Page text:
Blood libel is the unfounded antisemitic idea that Jewish people use blood in human sacrifices. This unsettlingly vivid imagery made a convenient theme for speakers who wanted to incite violence against Jews or exclude them from Christian spaces. In the modern area, various authoritarians have used similar playbooks in asserting that foreign cultures would “poison” national bloodlines.
But blood is also an impactful countercultural unifier. In December 1859, the abolitionist John Brown stood before a Virginia court. Before receiving his death sentence for his failed Harper’s Ferry raid, he gave a speech rejecting his guilty conviction on charges of treason, murder, insurrection, and inciting a slave rebellion. But Brown also defied the social mores of the day, declaring:
“Now, if it is deemed necessary that I should forfeit my life, for the furtherance of the ends of justice, and MINGLE MY BLOOD FURTHER WITH THE BLOOD OF MY CHILDREN, and with the blood of millions in this Slave country, whose rights are disregarded by wicked, cruel, and unjust enactments, – I say; LET IT BE DONE.
To Brown, blood wasn’t some indelible racial dividing line. Unlike one-drop rules and other customs designed to separate, blood was a common thread. It was something that brought people together for a common noble purpose.
Other thinkers used blood as a unifier by condemning wrongdoing. In the summer of 1852, Frederick Douglass spoke to the people of Rochester, New York. That 4th of July celebration was a special one: the 76th anniversary of the signing of the Declaration of Independence. Douglass, however, used the occasion to speak out against the fact that not all Americans were free.
Douglass’s address, “What, to the slave is the Fourth of July?” castigated the American system as “shocking and bloody.” Unlike some abolitionists, he squarely placed blame on the citizens as economic supporters of the slave trade. He wasn’t addressing bloodied victims but rather those who bled their fellows, and he used words as weapons of motivation. He exhorted his listeners to live up to the American ideal, saying: “Your hands are full of blood; cease to do evil.”
Bloodstained Presidential Speeches
Oratory evolves — and so do its thematic underpinnings. We can see this in action by looking at speakers who all have something in common. Speeches and debates by US presidents are great sources, and the Miller Center makes 1,050 of these texts freely available to download.
Some caveats: This dataset doesn’t include every presidential speech or public remark in existence. Some transcripts also include asides from other speakers.
Blood Is a Popular Presidential Topic
- Of the 1,050 speeches in the dataset, 250 mentioned “blood”, “bleed”, “bled,” or variations of those terms.
- Out of 45 presidents, 42 mentioned blood in at least one of their speeches. John Adams, William Harrison, and Zachary Taylor bucked the trend.
- Many presidents couple the concept with ideas of nationality and geography — like “blood of American citizens” or “bloodshed in southern Africa”.
Some presidents seem to discuss blood more than others. Donald Trump, Barack Obama, Ronald Reagan, and Bill Clinton used the most bloody allusions, despite these presidents’ relatively peaceful terms. Overall, Abraham Lincoln, James Buchanan, and Donald Trump mentioned blood in roughly 60%, 50%, and 49% of the speeches in the dataset.
Presidents Reference Blood in Their Own Styles
There doesn’t seem to be a standard Oval Office playbook for dealing with these topics. Presidents refer to blood in many ways, and in terms of linguistic diversity, Ronald Reagan and Donald Trump had the widest vocabularies.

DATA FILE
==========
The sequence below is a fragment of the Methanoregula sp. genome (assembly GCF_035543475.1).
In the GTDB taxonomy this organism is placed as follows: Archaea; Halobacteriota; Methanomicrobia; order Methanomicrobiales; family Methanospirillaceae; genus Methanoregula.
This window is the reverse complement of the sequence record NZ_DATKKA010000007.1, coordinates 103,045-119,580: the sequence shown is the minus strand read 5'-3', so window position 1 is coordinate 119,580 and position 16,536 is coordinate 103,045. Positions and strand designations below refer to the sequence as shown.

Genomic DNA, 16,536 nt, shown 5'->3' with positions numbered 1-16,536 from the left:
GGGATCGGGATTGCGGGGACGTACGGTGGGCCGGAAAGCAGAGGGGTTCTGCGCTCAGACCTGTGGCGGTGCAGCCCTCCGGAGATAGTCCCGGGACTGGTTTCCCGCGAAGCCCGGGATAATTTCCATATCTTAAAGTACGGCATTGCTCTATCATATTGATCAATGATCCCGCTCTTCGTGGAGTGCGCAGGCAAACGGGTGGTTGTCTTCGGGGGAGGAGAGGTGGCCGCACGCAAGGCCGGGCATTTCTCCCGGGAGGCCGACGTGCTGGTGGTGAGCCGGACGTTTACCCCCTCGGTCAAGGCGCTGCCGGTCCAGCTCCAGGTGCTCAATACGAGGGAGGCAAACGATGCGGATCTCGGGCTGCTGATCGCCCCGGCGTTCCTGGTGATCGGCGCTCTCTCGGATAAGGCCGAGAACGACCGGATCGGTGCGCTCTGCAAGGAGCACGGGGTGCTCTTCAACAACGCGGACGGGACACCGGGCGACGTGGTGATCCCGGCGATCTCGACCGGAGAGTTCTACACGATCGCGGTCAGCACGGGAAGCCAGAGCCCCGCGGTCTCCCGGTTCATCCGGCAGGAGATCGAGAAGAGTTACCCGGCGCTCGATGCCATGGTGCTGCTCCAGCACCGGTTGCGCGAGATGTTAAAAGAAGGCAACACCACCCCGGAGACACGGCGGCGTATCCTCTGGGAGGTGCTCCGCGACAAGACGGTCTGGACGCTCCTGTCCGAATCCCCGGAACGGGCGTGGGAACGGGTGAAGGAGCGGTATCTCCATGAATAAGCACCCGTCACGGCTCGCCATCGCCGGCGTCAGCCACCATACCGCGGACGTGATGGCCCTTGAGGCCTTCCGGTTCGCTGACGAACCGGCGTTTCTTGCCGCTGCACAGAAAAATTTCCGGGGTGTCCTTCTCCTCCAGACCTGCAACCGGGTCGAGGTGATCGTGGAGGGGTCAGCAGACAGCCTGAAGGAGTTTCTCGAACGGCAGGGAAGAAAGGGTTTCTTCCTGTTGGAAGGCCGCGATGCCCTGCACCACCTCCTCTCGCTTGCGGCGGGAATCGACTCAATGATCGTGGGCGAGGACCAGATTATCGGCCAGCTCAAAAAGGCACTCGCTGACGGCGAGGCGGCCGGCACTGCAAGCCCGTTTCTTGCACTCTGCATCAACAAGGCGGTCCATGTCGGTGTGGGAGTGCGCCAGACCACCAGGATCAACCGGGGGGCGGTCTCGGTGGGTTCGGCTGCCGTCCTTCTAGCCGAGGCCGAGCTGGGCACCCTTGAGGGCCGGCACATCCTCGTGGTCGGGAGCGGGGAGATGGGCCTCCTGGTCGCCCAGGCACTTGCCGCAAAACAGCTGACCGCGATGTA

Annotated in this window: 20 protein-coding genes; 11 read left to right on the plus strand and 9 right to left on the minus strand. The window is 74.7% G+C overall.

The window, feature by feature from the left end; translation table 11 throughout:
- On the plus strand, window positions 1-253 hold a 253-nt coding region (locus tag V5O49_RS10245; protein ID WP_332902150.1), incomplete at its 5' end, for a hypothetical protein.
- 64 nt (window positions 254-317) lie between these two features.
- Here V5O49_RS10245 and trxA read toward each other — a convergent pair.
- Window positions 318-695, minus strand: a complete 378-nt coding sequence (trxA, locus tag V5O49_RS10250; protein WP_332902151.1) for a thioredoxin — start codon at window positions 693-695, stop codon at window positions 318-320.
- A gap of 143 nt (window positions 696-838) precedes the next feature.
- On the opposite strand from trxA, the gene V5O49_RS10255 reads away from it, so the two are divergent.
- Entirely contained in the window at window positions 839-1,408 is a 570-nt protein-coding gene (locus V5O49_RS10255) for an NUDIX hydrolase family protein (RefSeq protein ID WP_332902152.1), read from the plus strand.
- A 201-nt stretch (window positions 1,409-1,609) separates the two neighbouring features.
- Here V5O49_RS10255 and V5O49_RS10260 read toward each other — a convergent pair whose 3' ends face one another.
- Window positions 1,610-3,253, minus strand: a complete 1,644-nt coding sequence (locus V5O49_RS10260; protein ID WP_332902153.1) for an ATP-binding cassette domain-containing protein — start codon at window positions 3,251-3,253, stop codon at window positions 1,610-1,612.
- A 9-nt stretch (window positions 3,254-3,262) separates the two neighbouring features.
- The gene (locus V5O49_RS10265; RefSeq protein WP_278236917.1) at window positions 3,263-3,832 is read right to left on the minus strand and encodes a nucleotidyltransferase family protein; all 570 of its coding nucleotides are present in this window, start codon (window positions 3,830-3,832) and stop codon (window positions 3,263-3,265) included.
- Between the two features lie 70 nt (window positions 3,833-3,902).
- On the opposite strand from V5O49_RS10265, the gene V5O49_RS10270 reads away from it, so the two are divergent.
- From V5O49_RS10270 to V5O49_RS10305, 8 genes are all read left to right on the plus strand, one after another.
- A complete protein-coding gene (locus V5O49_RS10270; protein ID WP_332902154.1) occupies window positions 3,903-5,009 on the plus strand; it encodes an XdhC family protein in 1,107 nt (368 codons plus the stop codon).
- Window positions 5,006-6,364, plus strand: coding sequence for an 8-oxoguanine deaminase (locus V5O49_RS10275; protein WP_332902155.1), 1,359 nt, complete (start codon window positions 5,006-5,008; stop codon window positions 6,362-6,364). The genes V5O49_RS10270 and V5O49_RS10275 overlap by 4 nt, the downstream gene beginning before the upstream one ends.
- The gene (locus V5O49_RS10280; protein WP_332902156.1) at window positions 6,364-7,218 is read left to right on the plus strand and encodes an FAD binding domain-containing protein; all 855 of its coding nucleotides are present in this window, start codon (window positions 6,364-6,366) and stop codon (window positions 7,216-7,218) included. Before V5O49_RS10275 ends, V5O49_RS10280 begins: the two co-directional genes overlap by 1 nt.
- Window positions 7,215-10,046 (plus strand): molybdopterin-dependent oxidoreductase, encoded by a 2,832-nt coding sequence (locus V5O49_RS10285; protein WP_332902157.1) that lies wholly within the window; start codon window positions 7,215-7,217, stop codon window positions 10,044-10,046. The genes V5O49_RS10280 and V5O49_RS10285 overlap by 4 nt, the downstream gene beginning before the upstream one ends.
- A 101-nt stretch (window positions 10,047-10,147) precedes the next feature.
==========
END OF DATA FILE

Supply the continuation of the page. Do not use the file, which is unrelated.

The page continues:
Terms like “blood” and “bloody” are common. But when it comes to describing the act of bleeding, presidents seem to favor poetic idioms, and they’re not immune to cribbing from others, and they mostly stick with the times. For instance, George Washington, James Madison, Andrew Jackson, James Buchanan, and Franklin Pierce all used the phrase “effusion of blood.” This expression had been a popular way to describe violence since the Middle Ages, but it’s since become an almost exclusively medical term.
Artistic liberties aside, US leaders aren’t afraid to go for the proverbial jugular. Notable examples include Obama’s “gush of blood and splintered bone” and multiple presidents’ allusions to “river(s) of blood.”
Unpacking the Allusion
Speakers who use bloody ideas aren’t hucksters appealing to the lowest common denominator. They’re well-read, educated people who draw inspiration from the literary luminaries of history.
Blood has always been a strong dynamic theme in prose and poetry. William Shakespeare’s Macbeth used it as both a literal illustration of treacherous violence and a metaphor for guilt. Macbeth’s fixation with blood after murdering King Duncan suggests cowardice to his wife, the queen. Yet her madness eventually brings her visions of bloody hands she can’t wash clean.
Blood-inspired thematic ties also echo through modern literature. In Chinua Achebe’s Things Fall Apart, the main character, Okonkwo, seeks to distinguish himself from his deceased father, whose blood phobia is deemed a sign of cowardice.
Like Macbeth, Okonkwo is a flawed leader, given to violence, nightmares, and depression while resisting the British colonization of Nigeria. Achebe also carries the blood motif to the environment, drawing on W. B. Yeats’s 1919 poem The Second Coming. Not only is the title of Achebe’s work an homage to the poem, but the narrative also evokes the verse’s
“blood-dimmed tides.” When the colonizers kill a local clan, their sacred lake turns red.
At the end of the day, bloody public discourse might just be self-perpetuating. As long as the theme runs strong in other forms of art and literature, it’ll continue to define speechcraft. After all, audiences latch on to strong cultural themes, and wise orators ride the spirit of the times. When that spirit is steeped in blood, they’ve got ample leeway to flex their verbal prowess in their own sanguine style.
About the Author
AHJ George is a writer and painter who lives in the Californian desert. You can see more of their work on Contra.